I've also settled on 3 neat turns on the peg, a tug or two on each string as I get it close to its first tuning, re-tune once the strings have been in place a few minutes. Sometimes a final tuning is needed, sometimes not for all the strings.

As for only the player hearing the difference, very true for older audiences who hear fewer high frequencies and those with no understanding of the instrument. I should think it less true for younger audiences and those who can tell what a dead-stringed thumper sounds like.

Now that I think about it more though, the value of newer strings also depends what music is being played; I can think of 2 songs I've sung that go nicely with a thumpier sound, Sin to Tell a Lie and Sunny Side of the Street. On the other hand I'd be disappointed if, say, Bruce Cockburn played a concert or recorded an album on old (or new) thumpy strings since I find his music usually takes advantage of the broader resonance in newer strings.


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Subject: RE: That new guitar string sound
From: GUEST,Rob, Deerhorn Valley, CA
Date: 30 Jul 11 - 03:12 PM

New strings sound great, I'm always surprised, even after forty years of playing. And the new sound tells me what a cheap guy I am for not replacing them since . . . I can't remember when. I always replace all the strings, but, one at a time. Never take all of the strings off at once. Never leave a stringed instrument un-strung unless you're installing a pickup or refinishing, etc. Never cut them with wire cutters / the sudden snap and release of pressure approaching 50 lbs. for the mid-strings) can be death on a guitar's intricate structure. If I break a string in a gig, I tune the new one a little sharp (half note or so), wait about 30 seconds, and bring it back down to pitch; It seems to take some of the "wanderlust" out of it. I play a steel Taylor.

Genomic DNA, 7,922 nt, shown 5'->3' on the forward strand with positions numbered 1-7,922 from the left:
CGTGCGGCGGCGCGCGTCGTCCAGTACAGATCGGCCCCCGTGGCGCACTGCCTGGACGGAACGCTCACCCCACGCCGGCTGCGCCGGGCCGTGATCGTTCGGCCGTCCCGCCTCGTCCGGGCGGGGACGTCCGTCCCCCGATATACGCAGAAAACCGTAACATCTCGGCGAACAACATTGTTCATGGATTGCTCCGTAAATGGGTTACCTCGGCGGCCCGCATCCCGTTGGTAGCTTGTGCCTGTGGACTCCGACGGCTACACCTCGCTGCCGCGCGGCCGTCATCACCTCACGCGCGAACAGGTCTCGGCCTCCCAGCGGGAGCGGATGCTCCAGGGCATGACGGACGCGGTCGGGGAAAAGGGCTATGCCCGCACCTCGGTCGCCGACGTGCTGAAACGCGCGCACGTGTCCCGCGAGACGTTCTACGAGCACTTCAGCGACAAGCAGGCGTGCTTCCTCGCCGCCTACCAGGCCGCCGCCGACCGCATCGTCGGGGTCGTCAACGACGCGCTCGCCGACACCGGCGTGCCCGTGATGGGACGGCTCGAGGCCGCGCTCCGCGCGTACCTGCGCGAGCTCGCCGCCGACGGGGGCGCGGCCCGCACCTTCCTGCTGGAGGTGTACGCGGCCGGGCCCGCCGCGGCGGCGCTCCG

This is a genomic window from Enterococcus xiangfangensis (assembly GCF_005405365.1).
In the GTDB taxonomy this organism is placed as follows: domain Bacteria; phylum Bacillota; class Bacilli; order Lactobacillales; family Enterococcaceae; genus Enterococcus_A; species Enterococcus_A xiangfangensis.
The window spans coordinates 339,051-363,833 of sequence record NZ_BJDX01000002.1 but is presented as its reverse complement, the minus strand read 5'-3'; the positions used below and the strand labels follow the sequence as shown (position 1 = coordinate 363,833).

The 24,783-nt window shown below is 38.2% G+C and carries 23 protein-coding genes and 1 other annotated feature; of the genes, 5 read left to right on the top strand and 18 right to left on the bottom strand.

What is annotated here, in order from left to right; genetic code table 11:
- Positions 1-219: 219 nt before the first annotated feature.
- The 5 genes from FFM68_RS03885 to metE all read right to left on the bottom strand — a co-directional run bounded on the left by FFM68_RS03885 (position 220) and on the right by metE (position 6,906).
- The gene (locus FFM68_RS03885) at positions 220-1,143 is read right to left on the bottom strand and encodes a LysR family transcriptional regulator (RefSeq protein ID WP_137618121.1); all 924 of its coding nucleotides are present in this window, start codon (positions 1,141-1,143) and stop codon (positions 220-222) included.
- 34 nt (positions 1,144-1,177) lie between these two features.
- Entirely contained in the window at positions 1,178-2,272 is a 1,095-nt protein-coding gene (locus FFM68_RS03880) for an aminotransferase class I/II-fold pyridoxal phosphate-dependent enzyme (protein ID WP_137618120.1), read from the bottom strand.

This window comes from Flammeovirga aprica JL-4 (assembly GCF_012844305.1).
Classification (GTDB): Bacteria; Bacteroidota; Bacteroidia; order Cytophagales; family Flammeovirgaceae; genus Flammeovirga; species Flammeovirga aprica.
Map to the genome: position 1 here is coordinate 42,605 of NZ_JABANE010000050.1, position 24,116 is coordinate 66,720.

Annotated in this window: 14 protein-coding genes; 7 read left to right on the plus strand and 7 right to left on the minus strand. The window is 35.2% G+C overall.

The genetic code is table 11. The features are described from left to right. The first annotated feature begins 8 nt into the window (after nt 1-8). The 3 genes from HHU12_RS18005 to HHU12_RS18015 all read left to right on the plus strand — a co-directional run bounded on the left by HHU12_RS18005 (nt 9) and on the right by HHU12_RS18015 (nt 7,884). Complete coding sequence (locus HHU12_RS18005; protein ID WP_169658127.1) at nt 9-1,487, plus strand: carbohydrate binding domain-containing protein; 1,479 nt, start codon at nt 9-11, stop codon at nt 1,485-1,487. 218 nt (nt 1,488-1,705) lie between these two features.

Rob


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Subject: RE: That new guitar string sound
From: DrugCrazed
Date: 30 Jul 11 - 03:38 PM

I've restrung them all. SOUNDS SO NICE AND CLEAN.

I tend to restring every 6 months or so, only did this restringing because of the aforementioned snap.


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Subject: RE: That new guitar string sound
From: Ebbie
Date: 31 Jul 11 - 04:13 AM

Years ago I broke a string and called my local supplier, and said I'd be in later.

He said, How long has it been since you replaced the whole set?

Me: Well, quite awhile.

He: Change them all. You'll fall in love with them all over again.

I did and I did.


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Subject: RE: That new guitar string sound
From: GUEST,fossil at work
Date: 31 Jul 11 - 04:35 AM

Be careful when you change strings... my own preference is, when a dull tone or worn-out look makes a change necessary, to buy a set and change the lot, but one string at a time.

To my way of thinking, it can only be bad for the bridge and neck to remove all the strings at the same time: the tension release must move things around. Doing them one at a time limits the tension change. You can always work round with a duster to get the headstock clean if necessary.

Anyone have views on the new coated strings? I now use Elixirs and they certainly last far longer than the uncoated Martins I used to play. I like the sound better, as well.


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Subject: RE: That new guitar string sound
From: Backwoodsman
Date: 31 Jul 11 - 05:20 AM

It does not harm a guitar to remove all the strings at once. Period.

It was built without the strings on there, the strings are removed if any work needs to be done inside the body without any harm being done. Why, therefore, would removing them to re-string do any harm? It is an old wives tale that taking them all off at the same time 'damages' a guitar.

If in doubt, check out this widely-used and highly-respected resource:-

Frank Ford's Comments on Frets.com


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Subject: RE: That new guitar string sound
From: GUEST, Tom Bliss
Date: 31 Jul 11 - 05:41 AM

Older stings are also harder to tune, specially if you migrate to different tunings - it's the early-stages of metal fatigue (strings are in motion when you play them, remember). Guitar strings are, effectively, elastic, and have a memory. This is why they take time to settle when first brought to tension, and also when you change from say standard to DADGAD.

I use the 'twice round the peg then thread' method (three times - neatly, on the post - for 12 or less, 1.5 for more than 50 - they'll get another wind when I start turning the peg).